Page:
I’ve just finished playing in another Edge of the Empire session run by Runeslinger; playing with Andre (who runs his own game Tides of Change) from the Brigade and two of Runeslinger’s regular face-to-face players; our motley crew consisted of:
Have you ever had one of those ideas that seemed like a brilliant one at the time, but then in the cold light of day, maybe not so much?
I’m sure we all must have done right?
Well I had one the other day, it was late, must have been nearly midnight, i’d got up early at 6:00am to play in a StarWars Edge of Empire one-off run by Runeslinger (you can find a link to the AP of that session here) and really enjoyed that, banged a load of energy drinks down me, went to a local RP convention then I came home, did some blogging, drank some more energy drinks and kept writing until near midnight. It was as the witching hour approached that I was sitting at my keyboard, Edge of Empire corebook tantalisingly within reach that a thought occurred to me:
“I could probably run an Edge of Empire campaign at the same time as my Jadepunk game”
I was chatting to a couple of people online at the time, but the idea seemed like a really good one as I started to crash, the last of the caffeinated goodness from my earlier feast of energy drinks spent; I went as far as to start writing down the skeletal notes of a campaign outline and began musing idly about what day I could run it on – Saturday was out because otherwise i’d be running games on both days of the weekend and I’d never manage to get into a one-shot, how about Tuesdays? I was going to be playing in a bi-weekly StarWars game run by somebody else on Tuesdays, but perhaps I could slot my game in on the other weeks; i’m pretty sure that some of my Jadepunkers would be interested and I could always look for other players on the many RP Facebook groups I’m a member of.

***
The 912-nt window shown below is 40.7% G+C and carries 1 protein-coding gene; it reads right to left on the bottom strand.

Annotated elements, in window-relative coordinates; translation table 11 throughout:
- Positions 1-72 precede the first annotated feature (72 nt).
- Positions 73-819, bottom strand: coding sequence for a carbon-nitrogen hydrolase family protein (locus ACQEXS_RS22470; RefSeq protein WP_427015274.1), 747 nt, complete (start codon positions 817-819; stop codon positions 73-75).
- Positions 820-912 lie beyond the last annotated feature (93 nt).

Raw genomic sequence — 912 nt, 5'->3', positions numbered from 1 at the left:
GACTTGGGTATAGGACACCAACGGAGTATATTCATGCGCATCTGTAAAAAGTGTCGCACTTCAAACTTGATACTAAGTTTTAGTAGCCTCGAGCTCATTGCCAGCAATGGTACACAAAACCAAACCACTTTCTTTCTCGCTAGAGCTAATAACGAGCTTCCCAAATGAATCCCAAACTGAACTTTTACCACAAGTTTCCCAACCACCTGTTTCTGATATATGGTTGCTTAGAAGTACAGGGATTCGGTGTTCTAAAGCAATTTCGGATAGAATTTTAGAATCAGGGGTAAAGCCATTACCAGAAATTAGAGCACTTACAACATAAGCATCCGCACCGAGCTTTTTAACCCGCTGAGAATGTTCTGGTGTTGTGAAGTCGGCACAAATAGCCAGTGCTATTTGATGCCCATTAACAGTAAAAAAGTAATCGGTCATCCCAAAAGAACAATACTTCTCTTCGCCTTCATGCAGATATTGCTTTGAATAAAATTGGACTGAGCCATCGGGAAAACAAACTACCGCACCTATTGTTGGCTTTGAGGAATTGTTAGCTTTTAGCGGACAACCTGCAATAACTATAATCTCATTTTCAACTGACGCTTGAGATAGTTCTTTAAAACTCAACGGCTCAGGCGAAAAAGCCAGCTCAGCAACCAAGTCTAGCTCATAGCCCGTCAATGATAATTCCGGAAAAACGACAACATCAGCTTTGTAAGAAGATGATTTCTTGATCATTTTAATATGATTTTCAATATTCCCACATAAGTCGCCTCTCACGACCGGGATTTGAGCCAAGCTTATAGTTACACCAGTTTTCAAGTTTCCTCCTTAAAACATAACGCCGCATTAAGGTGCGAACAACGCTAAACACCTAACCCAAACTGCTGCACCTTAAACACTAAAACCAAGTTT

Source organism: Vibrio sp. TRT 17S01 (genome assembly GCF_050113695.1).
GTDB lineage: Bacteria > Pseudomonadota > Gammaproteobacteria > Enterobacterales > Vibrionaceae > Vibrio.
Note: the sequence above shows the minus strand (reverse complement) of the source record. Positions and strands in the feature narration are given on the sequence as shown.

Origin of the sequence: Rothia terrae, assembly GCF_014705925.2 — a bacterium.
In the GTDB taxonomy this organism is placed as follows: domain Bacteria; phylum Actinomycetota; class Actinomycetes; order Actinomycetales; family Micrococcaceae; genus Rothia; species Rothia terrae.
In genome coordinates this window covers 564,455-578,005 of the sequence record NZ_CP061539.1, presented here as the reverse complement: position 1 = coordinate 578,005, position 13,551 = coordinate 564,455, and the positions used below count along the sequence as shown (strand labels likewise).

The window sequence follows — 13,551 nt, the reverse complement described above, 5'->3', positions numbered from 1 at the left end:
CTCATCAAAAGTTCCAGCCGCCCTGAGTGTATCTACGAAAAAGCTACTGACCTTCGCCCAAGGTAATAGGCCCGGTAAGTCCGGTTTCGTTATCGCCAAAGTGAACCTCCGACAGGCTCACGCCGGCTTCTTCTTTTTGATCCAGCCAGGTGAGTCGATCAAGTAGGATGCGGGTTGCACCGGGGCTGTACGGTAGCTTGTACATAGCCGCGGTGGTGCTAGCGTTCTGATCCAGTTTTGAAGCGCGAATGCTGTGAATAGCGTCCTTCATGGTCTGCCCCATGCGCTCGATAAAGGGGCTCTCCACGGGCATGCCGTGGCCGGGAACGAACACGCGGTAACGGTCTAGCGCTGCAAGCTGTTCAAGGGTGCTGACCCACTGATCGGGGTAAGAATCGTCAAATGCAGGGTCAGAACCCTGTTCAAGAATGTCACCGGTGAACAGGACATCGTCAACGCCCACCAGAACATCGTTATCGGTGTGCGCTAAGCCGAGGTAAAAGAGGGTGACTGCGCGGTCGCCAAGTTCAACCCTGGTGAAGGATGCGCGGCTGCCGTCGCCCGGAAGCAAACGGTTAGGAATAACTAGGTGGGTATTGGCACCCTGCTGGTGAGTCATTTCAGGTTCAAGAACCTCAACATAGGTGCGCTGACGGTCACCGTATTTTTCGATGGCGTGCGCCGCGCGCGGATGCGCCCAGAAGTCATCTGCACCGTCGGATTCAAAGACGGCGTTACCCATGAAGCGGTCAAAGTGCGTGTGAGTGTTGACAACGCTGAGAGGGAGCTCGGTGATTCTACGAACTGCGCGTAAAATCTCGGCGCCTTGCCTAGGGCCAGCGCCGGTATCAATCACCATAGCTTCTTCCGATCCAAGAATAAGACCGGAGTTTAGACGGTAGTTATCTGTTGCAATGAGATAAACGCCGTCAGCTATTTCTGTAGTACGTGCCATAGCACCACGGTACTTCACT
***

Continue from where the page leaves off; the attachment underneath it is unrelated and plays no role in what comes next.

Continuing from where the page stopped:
Luckily for me it was at that point that I really started to crash and, making my excuses retired to bed. When I woke up the next morning the idea of running another campaign seemed a little silly in the cold light of day, after all, it would effectively halve the planning time that I’d have for Jadepunk and would mean that I’d have to organise two groups of people, with all the scheduling difficulties, correspondence and other things that entails.
If you find yourself in the situation where you’re thinking about running another campaign, I’d suggest asking yourself the following questions:
- Do you have the energy to run another campaign?
Although running games is fun, a lot of effort goes into them and it can become exhausting if you take too much on, leading to the dreaded GM burnout.
- Do you have the time to run and plan another campaign?
There’s only so many hours in the week, work and other real-life stuff tends to eat up a lot of time for most of us, so seriously consider whether or not you have the time to devout to it, keeping in mind that you’ll be splitting this time between your new game and any current campaigns you’re running.
- Is your significant other going to murder you?
A very important consideration, whilst playing non-stop RPing games would be a dream come true for some, even if you have a very understanding other half, they may frown on the amount of time you have to devote towards running yet another game.
- Could you get your fix another way?
If you’re just looking for a change of pace or maybe want to try out a new system, perhaps running a one-shot or one-off session might help to scratch that itch and, since it’s only a one-off it won’t chew up so much of your time.
If you want to run a one-shot I highly recommend giving the Tabletop RPG One Shot Group Facebook community a look.
Hopefully once you’ve answered those questions you’ll have more of any idea of whether running another RPG campaign is actually desirable and feasible…
…and I definitely can’t run another game…
…nor do I want to…
You might be wondering what i’m doing posting at such an early time in the morning (UK time)?
Well, I was lucky enough to playing in my first Edge of Empire game this morning, a one-shot kindly ran by Runeslinger (a member of the RPG Brigade), you can find a link to his youtube channel and blog here; the game was a one-shot and has been recorded on Runeslinger’s channel.